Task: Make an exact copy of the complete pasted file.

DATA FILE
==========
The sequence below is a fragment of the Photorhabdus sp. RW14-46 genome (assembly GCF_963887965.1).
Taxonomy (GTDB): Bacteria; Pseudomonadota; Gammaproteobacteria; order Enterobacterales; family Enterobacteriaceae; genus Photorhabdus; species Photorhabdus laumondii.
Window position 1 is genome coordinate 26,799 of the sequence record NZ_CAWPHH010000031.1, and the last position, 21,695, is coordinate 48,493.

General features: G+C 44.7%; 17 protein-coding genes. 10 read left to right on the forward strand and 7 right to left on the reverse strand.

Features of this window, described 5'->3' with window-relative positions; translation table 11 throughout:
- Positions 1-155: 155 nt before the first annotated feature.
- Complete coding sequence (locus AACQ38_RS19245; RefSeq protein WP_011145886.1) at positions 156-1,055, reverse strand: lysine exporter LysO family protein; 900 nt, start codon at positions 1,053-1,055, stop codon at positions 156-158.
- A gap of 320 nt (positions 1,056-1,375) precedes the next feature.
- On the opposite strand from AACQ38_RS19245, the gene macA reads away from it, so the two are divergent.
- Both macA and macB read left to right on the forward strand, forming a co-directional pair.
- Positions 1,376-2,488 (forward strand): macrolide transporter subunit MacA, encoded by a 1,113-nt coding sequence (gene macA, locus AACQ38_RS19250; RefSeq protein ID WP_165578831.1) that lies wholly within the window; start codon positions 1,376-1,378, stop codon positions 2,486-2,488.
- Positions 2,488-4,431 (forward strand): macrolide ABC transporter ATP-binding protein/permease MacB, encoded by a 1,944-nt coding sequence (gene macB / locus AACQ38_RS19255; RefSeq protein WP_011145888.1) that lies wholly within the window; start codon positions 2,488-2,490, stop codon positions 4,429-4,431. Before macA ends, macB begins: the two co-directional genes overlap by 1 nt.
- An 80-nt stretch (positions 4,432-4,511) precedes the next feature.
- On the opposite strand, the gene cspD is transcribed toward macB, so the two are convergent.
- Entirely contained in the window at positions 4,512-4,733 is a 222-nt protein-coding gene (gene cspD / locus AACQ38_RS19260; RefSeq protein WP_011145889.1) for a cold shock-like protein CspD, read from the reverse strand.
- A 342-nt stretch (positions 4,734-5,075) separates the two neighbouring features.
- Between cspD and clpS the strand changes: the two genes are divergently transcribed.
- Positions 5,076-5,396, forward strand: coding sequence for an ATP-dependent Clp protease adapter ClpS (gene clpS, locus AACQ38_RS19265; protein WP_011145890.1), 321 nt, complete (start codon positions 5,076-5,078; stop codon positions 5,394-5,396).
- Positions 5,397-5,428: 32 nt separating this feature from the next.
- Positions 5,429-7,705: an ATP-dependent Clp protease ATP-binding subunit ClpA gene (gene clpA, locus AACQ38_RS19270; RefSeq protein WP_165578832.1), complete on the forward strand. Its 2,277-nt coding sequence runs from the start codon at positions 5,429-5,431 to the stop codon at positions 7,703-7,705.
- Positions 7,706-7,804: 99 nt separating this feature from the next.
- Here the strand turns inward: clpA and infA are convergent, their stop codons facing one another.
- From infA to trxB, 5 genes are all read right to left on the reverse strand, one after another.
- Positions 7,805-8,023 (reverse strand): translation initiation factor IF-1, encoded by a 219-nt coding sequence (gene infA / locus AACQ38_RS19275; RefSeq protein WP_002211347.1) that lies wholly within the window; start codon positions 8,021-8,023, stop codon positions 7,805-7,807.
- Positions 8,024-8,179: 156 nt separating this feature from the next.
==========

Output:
The sequence below is a fragment of the Photorhabdus sp. RW14-46 genome (assembly GCF_963887965.1).
Taxonomy (GTDB): Bacteria; Pseudomonadota; Gammaproteobacteria; order Enterobacterales; family Enterobacteriaceae; genus Photorhabdus; species Photorhabdus laumondii.
Window position 1 is genome coordinate 26,799 of the sequence record NZ_CAWPHH010000031.1, and the last position, 21,695, is coordinate 48,493.

General features: G+C 44.7%; 17 protein-coding genes. 10 read left to right on the forward strand and 7 right to left on the reverse strand.

Features of this window, described 5'->3' with window-relative positions; translation table 11 throughout:
- Positions 1-155: 155 nt before the first annotated feature.
- Complete coding sequence (locus AACQ38_RS19245; RefSeq protein WP_011145886.1) at positions 156-1,055, reverse strand: lysine exporter LysO family protein; 900 nt, start codon at positions 1,053-1,055, stop codon at positions 156-158.
- A gap of 320 nt (positions 1,056-1,375) precedes the next feature.
- On the opposite strand from AACQ38_RS19245, the gene macA reads away from it, so the two are divergent.
- Both macA and macB read left to right on the forward strand, forming a co-directional pair.
- Positions 1,376-2,488 (forward strand): macrolide transporter subunit MacA, encoded by a 1,113-nt coding sequence (gene macA, locus AACQ38_RS19250; RefSeq protein ID WP_165578831.1) that lies wholly within the window; start codon positions 1,376-1,378, stop codon positions 2,486-2,488.
- Positions 2,488-4,431 (forward strand): macrolide ABC transporter ATP-binding protein/permease MacB, encoded by a 1,944-nt coding sequence (gene macB / locus AACQ38_RS19255; RefSeq protein WP_011145888.1) that lies wholly within the window; start codon positions 2,488-2,490, stop codon positions 4,429-4,431. Before macA ends, macB begins: the two co-directional genes overlap by 1 nt.
- An 80-nt stretch (positions 4,432-4,511) precedes the next feature.
- On the opposite strand, the gene cspD is transcribed toward macB, so the two are convergent.
- Entirely contained in the window at positions 4,512-4,733 is a 222-nt protein-coding gene (gene cspD / locus AACQ38_RS19260; RefSeq protein WP_011145889.1) for a cold shock-like protein CspD, read from the reverse strand.
- A 342-nt stretch (positions 4,734-5,075) separates the two neighbouring features.
- Between cspD and clpS the strand changes: the two genes are divergently transcribed.
- Positions 5,076-5,396, forward strand: coding sequence for an ATP-dependent Clp protease adapter ClpS (gene clpS, locus AACQ38_RS19265; protein WP_011145890.1), 321 nt, complete (start codon positions 5,076-5,078; stop codon positions 5,394-5,396).
- Positions 5,397-5,428: 32 nt separating this feature from the next.
- Positions 5,429-7,705: an ATP-dependent Clp protease ATP-binding subunit ClpA gene (gene clpA, locus AACQ38_RS19270; RefSeq protein WP_165578832.1), complete on the forward strand. Its 2,277-nt coding sequence runs from the start codon at positions 5,429-5,431 to the stop codon at positions 7,703-7,705.
- Positions 7,706-7,804: 99 nt separating this feature from the next.
- Here the strand turns inward: clpA and infA are convergent, their stop codons facing one another.
- From infA to trxB, 5 genes are all read right to left on the reverse strand, one after another.
- Positions 7,805-8,023 (reverse strand): translation initiation factor IF-1, encoded by a 219-nt coding sequence (gene infA / locus AACQ38_RS19275; RefSeq protein WP_002211347.1) that lies wholly within the window; start codon positions 8,021-8,023, stop codon positions 7,805-7,807.
- Positions 8,024-8,179: 156 nt separating this feature from the next.